If a Trustor told me I was in Trust and I later found out I was not, do I have any rights? 9 Answers as of September 17, 2012

I was told by the deceased Trustor that I would get $40000 for being the Trustee. I got a copy of the Trust and found out that I am not in it. Since I Was "told" by the Trustor that I would get it, should I just send the beneficiaries a letter stating that I am requesting the $40000 be paid to me even though there is no documentation?

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Law Office of Patricia A. Simmons
Law Office of Patricia A. Simmons | Patrica A Simmons
It is possible that the trustor amended the trust prior to his/her death. The trust document specifies who the successor trustees and beneficiaries are. The administration of the trust should comply with those terms.
Answer Applies to: California
Replied: 9/17/2012
Law Offices of Frances Headley | Frances Headley
If you acted as Trustee for the trust and the trust provides compensation then you can apply for compensation to the present trustee. If you did not, then you are not entitled to anything.
Answer Applies to: California
Replied: 9/16/2012
Richard E. Damon, PC | Richard E. Damon
No. It has to be in writing in the trust. Further, no trustee gets $40,000 just for being a trustee.
Answer Applies to: California
Replied: 9/16/2012
Asset Protection and Elder Law Center
Asset Protection and Elder Law Center | Shadi Alai-Shaffer
You don't have any rights unless you are specifically in the Trust. Trustor can change their Trust at any time which is what possibly happened. If you are next of kin, you could consult with an attorney to see IF you have any rights to make a claim.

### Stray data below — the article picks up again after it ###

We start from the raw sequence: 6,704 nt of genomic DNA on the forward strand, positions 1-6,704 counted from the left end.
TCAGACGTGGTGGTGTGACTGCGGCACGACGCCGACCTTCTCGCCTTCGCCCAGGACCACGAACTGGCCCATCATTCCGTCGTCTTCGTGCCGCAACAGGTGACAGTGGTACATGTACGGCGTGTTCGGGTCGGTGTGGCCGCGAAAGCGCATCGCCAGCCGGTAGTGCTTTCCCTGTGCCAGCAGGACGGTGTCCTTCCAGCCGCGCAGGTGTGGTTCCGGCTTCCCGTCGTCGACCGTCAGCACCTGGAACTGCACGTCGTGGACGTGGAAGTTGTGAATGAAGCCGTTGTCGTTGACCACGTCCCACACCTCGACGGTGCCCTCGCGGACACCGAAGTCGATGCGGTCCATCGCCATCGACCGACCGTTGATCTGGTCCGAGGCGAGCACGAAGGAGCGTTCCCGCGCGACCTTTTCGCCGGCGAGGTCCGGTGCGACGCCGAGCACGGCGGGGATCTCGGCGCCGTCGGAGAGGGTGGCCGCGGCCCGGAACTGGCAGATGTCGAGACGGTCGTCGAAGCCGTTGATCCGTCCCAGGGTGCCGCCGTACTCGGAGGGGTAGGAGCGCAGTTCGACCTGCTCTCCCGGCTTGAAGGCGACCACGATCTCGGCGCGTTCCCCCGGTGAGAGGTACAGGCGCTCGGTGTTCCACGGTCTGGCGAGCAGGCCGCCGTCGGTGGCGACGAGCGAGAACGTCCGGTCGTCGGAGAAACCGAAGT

Answer Applies to: California
Replied: 9/16/2012
Irsfeld, Irsfeld & Younger LLP | Norman H. Green
If you are names as successor trustee, then you presumably are entitled to "reasonable compensation" for your service. The oral promise is worth nothing unless it induced you to rely on it to your detriment. For example, if she said, "Move to Los Angeles and take care of me for the last years of my life, and I'll leave you $40K," and you did so, then you might have a legally enforceable claim.
Answer Applies to: California
Replied: 9/16/2012
    The Schreiber Law Firm
    The Schreiber Law Firm | Jeffrey D. Schreiber
    Any statement made by the deceased must be in writing to be enforceable. And a trustor can change their mind at any time until death. Even so, the $40,000 was to be a fee paid for being trustee, not as as a beneficiary. Since you are not the trustee, you have not earned the fees in all events.
    Answer Applies to: California
    Replied: 9/16/2012
    Law Office Of Victor Waid
    Law Office Of Victor Waid | Victor Waid
    Does not appear you are entitled to anything, as you are not a beneficiary of the trust nor the trustee wherein you may have been entitled to charge the trust for services acting as trustee.
    Answer Applies to: California
    Replied: 9/16/2012
    Danville Law Group | Scott Jordan
    Did you do any work for the trust? If yes, you would be entitled to a fee equal to the time working for the trust. If not, I don't believe you would be entitled to anything.
    Answer Applies to: California
    Replied: 9/16/2012
    Neal M. Rimer, Esquire
    Neal M. Rimer, Esquire | Neal M. Rimer
    If a Trustor creates a Trust and tells you that you were named as the Trustee and said that you were going to be paid $40,000, until the Trustor dies, the interest or rights to be a successor trustee are just an expectancy. The Trustor of a revocable trust can change the trust any time they want up until they become incompetent or die. Since you were not named in the Trust and are not the Trustee and are not named as a beneficiary, you have no rights to any funds. No, you should not send a letter and make any demands for something you are not entitled to get.
    Answer Applies to: California
    Replied: 9/16/2012
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